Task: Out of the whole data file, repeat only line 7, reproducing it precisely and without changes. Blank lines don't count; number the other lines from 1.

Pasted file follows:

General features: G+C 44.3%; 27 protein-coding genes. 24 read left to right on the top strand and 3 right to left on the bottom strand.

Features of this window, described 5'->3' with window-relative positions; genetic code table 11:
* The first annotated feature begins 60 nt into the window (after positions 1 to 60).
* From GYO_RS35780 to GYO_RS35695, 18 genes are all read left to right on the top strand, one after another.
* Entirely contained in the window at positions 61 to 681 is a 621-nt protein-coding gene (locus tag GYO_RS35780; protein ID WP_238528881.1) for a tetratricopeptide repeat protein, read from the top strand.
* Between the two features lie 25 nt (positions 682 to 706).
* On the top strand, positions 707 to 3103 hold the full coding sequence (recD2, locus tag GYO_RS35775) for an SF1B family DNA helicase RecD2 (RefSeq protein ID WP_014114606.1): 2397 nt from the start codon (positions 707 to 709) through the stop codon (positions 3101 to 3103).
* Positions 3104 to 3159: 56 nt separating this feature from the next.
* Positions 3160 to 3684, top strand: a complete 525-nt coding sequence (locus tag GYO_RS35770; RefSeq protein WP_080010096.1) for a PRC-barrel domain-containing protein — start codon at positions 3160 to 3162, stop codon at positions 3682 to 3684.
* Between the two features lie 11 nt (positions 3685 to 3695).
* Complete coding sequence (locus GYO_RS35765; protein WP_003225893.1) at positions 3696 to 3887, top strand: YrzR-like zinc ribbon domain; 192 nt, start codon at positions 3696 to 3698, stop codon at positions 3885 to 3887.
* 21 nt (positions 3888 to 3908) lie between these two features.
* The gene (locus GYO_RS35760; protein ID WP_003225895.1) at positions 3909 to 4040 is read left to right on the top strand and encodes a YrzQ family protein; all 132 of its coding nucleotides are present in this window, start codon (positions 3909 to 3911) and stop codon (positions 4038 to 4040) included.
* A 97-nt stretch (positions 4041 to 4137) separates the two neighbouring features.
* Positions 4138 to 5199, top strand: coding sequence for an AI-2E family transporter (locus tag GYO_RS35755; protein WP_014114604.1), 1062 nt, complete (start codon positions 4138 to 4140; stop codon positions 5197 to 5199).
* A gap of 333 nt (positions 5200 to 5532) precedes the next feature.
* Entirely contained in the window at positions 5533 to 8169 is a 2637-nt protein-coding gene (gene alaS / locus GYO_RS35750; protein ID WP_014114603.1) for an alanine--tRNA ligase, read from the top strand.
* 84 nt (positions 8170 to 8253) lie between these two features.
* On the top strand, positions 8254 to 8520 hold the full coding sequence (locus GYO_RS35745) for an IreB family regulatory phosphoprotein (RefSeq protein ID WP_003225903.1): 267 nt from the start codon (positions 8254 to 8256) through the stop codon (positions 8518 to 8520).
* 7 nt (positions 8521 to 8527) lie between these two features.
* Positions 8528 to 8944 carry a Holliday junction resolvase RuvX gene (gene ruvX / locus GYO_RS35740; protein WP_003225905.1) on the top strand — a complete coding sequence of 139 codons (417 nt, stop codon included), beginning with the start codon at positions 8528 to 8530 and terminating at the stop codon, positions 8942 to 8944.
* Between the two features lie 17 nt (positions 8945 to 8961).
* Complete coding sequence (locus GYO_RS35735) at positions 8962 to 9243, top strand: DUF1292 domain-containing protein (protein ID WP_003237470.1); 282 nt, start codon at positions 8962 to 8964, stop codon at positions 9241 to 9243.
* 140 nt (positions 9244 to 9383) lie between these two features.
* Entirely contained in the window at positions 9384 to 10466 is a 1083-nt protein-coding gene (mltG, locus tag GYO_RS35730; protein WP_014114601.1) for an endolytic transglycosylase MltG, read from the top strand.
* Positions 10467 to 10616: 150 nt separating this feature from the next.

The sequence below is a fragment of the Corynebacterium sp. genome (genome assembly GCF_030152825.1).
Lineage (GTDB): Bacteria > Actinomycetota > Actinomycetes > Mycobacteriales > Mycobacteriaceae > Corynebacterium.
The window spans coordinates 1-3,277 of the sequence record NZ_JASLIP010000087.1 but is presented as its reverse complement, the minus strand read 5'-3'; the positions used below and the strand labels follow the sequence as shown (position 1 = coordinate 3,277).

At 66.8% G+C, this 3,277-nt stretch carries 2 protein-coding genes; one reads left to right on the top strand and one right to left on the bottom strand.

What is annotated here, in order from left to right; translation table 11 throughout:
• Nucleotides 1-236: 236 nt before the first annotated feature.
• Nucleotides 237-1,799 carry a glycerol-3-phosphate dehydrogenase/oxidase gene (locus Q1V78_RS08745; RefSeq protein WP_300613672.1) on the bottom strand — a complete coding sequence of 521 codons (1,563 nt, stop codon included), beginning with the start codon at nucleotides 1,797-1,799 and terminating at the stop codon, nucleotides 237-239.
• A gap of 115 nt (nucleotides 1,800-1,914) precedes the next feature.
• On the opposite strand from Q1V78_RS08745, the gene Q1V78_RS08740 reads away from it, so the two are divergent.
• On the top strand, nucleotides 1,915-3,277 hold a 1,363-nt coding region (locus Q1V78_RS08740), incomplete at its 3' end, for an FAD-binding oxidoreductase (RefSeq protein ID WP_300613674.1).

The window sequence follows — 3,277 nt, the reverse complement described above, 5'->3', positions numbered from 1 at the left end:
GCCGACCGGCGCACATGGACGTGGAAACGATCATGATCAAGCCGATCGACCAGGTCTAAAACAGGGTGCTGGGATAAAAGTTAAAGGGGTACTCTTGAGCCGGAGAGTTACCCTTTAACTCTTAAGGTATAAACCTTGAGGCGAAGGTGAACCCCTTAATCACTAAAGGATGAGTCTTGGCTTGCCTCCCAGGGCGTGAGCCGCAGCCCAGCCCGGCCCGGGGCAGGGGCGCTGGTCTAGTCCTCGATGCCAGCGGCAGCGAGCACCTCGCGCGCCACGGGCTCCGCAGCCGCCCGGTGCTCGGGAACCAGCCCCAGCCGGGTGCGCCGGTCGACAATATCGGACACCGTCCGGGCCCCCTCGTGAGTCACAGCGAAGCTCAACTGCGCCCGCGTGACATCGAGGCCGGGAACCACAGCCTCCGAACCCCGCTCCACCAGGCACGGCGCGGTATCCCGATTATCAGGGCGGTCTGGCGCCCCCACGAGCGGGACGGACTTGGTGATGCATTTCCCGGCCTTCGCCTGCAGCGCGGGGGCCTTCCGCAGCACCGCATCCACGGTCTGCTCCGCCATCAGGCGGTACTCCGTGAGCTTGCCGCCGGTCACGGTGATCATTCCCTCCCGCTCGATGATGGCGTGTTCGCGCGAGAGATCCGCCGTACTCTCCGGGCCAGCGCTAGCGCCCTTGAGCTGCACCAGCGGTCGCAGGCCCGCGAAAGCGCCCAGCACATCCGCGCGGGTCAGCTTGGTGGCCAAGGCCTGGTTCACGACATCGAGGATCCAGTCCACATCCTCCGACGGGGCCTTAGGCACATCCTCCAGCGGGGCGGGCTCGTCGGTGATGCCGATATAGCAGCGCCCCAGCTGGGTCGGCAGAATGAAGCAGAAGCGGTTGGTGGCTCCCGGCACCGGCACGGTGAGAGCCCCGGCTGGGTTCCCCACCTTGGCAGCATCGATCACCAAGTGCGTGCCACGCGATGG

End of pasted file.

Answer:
* On the top strand, positions 707 to 3103 hold the full coding sequence (recD2, locus tag GYO_RS35775) for an SF1B family DNA helicase RecD2 (RefSeq protein ID WP_014114606.1): 2397 nt from the start codon (positions 707 to 709) through the stop codon (positions 3101 to 3103).